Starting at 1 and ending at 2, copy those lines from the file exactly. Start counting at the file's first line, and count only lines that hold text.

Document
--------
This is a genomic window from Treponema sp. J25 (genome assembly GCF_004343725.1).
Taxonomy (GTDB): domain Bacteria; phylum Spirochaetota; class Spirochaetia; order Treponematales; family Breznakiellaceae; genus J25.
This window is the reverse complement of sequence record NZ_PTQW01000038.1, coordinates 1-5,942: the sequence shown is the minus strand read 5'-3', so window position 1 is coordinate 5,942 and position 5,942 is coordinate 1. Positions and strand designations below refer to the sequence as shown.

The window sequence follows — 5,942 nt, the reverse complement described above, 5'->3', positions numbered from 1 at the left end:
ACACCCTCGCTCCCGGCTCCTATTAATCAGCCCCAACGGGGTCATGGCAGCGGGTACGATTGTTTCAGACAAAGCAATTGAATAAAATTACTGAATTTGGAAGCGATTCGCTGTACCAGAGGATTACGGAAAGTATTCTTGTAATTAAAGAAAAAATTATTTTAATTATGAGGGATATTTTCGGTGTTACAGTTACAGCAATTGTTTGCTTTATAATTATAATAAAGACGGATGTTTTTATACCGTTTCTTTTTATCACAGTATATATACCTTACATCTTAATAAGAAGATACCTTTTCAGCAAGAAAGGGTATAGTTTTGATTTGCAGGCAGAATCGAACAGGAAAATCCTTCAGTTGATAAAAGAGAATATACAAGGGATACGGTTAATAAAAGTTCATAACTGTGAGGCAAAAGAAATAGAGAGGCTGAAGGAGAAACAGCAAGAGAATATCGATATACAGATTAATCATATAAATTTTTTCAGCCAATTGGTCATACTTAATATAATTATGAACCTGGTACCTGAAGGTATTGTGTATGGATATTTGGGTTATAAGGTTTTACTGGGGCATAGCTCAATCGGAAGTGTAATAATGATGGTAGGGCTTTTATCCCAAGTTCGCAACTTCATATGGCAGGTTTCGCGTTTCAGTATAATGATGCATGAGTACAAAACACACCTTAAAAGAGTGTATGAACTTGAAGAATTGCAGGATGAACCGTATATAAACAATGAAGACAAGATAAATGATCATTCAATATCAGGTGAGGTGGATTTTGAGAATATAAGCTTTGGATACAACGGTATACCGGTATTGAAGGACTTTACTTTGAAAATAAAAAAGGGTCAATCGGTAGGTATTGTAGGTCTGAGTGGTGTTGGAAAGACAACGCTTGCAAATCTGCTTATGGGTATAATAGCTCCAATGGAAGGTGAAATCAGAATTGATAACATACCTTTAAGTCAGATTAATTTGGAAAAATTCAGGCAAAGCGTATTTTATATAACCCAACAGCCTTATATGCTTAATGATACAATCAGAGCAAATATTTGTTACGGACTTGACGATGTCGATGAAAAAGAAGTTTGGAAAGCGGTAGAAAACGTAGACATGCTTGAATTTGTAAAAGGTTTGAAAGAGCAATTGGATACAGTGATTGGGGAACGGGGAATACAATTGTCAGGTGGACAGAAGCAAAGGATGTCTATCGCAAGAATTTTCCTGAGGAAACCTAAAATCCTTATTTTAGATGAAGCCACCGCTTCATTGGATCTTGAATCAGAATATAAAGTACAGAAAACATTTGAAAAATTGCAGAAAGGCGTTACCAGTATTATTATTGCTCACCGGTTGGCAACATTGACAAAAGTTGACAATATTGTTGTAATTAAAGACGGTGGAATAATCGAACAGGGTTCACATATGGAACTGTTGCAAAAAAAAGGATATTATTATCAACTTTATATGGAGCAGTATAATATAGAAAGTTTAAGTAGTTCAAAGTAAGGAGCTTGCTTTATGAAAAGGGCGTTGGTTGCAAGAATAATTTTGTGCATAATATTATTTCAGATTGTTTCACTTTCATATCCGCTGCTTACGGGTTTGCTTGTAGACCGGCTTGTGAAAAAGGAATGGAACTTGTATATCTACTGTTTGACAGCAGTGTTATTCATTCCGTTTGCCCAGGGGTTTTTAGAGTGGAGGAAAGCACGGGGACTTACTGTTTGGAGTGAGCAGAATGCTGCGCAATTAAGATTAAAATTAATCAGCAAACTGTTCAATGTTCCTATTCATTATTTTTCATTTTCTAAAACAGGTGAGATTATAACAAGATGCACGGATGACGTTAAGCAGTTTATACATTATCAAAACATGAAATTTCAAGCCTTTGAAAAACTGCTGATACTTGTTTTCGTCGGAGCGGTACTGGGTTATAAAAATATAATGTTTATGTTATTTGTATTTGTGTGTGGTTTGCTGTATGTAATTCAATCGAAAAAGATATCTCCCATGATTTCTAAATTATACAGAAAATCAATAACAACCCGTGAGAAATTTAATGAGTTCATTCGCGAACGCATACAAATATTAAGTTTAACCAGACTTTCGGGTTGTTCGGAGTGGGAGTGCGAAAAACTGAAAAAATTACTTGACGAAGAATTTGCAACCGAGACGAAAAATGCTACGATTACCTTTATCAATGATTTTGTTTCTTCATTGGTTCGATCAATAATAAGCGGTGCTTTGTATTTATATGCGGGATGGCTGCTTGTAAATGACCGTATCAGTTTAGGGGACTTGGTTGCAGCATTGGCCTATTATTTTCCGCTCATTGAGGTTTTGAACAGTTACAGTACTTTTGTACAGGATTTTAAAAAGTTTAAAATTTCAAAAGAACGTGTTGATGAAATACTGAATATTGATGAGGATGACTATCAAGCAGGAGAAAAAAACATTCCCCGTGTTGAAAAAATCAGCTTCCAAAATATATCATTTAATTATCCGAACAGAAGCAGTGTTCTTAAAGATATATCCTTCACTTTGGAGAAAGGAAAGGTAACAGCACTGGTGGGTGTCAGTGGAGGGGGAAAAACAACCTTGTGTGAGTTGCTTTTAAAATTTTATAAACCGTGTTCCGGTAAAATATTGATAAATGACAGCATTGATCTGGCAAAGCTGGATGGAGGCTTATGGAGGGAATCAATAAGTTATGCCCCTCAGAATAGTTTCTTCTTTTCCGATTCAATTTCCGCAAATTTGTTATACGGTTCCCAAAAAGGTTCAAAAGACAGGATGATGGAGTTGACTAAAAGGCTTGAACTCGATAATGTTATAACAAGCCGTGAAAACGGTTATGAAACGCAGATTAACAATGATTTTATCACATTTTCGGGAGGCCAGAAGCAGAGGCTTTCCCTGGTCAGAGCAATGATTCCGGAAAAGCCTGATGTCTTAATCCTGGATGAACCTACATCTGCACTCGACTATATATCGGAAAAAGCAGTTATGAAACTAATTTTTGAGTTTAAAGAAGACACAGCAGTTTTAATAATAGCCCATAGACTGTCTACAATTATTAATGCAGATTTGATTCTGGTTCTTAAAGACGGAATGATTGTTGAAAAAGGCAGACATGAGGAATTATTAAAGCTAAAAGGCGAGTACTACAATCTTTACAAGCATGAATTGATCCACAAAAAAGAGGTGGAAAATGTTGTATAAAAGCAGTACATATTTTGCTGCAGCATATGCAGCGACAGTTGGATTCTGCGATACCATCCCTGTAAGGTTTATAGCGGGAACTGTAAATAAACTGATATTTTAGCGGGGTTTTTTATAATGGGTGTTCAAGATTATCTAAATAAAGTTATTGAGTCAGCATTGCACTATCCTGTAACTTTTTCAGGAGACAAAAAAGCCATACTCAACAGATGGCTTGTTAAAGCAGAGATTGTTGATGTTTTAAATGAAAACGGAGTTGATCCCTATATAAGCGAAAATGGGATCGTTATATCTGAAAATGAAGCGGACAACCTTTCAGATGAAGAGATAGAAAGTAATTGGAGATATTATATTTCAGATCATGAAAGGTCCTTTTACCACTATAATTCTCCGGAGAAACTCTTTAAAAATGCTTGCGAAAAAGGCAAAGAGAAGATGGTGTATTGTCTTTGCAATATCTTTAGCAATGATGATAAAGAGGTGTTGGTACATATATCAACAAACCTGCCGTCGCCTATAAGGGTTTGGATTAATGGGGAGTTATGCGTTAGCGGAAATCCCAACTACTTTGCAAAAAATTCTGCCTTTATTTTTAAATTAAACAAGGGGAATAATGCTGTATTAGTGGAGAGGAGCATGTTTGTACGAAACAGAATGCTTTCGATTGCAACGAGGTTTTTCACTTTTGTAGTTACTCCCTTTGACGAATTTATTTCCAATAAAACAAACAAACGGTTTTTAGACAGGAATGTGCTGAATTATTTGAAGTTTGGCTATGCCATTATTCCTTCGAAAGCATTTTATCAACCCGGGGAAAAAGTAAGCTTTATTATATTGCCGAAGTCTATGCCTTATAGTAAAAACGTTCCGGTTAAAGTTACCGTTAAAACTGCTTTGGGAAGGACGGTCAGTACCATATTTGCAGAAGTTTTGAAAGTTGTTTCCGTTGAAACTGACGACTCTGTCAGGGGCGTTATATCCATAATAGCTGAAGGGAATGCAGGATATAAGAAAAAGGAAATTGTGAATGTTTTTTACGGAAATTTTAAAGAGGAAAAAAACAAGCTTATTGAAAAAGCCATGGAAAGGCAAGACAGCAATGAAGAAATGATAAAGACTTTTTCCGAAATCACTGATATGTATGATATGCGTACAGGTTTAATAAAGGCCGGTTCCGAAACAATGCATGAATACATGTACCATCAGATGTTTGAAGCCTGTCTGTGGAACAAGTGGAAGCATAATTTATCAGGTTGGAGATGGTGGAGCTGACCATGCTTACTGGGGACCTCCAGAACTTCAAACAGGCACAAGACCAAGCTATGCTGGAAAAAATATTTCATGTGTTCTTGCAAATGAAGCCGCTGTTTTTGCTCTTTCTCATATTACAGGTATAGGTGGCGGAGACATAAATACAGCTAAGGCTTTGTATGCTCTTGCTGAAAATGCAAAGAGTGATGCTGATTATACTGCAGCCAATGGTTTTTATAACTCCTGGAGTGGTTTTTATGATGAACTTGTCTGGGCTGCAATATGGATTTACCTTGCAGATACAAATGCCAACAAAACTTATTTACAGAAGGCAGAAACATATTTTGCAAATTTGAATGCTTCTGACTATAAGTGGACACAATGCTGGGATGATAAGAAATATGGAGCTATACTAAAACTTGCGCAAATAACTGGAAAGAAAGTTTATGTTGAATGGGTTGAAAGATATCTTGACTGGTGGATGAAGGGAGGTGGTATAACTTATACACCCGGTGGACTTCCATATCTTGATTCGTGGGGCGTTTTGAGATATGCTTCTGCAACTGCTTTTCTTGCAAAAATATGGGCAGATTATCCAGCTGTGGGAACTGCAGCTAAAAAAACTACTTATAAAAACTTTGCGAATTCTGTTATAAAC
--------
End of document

This is a genomic window from Treponema sp. J25 (genome assembly GCF_004343725.1).
Taxonomy (GTDB): domain Bacteria; phylum Spirochaetota; class Spirochaetia; order Treponematales; family Breznakiellaceae; genus J25.